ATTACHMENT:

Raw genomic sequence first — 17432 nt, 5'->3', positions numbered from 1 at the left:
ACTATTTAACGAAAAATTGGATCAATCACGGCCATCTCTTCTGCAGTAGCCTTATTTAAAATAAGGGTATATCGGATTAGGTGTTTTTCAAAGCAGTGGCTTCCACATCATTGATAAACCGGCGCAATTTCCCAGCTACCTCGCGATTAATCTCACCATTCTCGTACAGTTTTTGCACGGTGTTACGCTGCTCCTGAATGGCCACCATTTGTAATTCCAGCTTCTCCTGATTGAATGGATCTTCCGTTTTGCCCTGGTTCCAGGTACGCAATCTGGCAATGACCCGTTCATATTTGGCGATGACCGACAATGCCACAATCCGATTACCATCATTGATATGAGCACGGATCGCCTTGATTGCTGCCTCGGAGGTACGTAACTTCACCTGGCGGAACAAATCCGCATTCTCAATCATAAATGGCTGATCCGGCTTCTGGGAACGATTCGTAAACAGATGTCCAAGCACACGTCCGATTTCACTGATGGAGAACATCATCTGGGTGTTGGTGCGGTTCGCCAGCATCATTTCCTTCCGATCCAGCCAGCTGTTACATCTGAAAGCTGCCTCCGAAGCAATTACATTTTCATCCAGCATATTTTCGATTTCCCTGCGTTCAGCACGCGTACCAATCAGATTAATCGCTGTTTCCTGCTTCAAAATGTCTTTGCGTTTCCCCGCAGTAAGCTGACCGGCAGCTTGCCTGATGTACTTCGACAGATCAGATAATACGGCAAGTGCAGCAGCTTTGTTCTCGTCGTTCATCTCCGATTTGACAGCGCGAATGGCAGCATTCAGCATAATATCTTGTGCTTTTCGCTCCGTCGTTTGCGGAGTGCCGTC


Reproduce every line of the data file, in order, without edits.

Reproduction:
Raw genomic sequence first — 17432 nt, 5'->3', positions numbered from 1 at the left:
ACTATTTAACGAAAAATTGGATCAATCACGGCCATCTCTTCTGCAGTAGCCTTATTTAAAATAAGGGTATATCGGATTAGGTGTTTTTCAAAGCAGTGGCTTCCACATCATTGATAAACCGGCGCAATTTCCCAGCTACCTCGCGATTAATCTCACCATTCTCGTACAGTTTTTGCACGGTGTTACGCTGCTCCTGAATGGCCACCATTTGTAATTCCAGCTTCTCCTGATTGAATGGATCTTCCGTTTTGCCCTGGTTCCAGGTACGCAATCTGGCAATGACCCGTTCATATTTGGCGATGACCGACAATGCCACAATCCGATTACCATCATTGATATGAGCACGGATCGCCTTGATTGCTGCCTCGGAGGTACGTAACTTCACCTGGCGGAACAAATCCGCATTCTCAATCATAAATGGCTGATCCGGCTTCTGGGAACGATTCGTAAACAGATGTCCAAGCACACGTCCGATTTCACTGATGGAGAACATCATCTGGGTGTTGGTGCGGTTCGCCAGCATCATTTCCTTCCGATCCAGCCAGCTGTTACATCTGAAAGCTGCCTCCGAAGCAATTACATTTTCATCCAGCATATTTTCGATTTCCCTGCGTTCAGCACGCGTACCAATCAGATTAATCGCTGTTTCCTGCTTCAAAATGTCTTTGCGTTTCCCCGCAGTAAGCTGACCGGCAGCTTGCCTGATGTACTTCGACAGATCAGATAATACGGCAAGTGCAGCAGCTTTGTTCTCGTCGTTCATCTCCGATTTGACAGCGCGAATGGCAGCATTCAGCATAATATCTTGTGCTTTTCGCTCCGTCGTTTGCGGAGTGCCGTC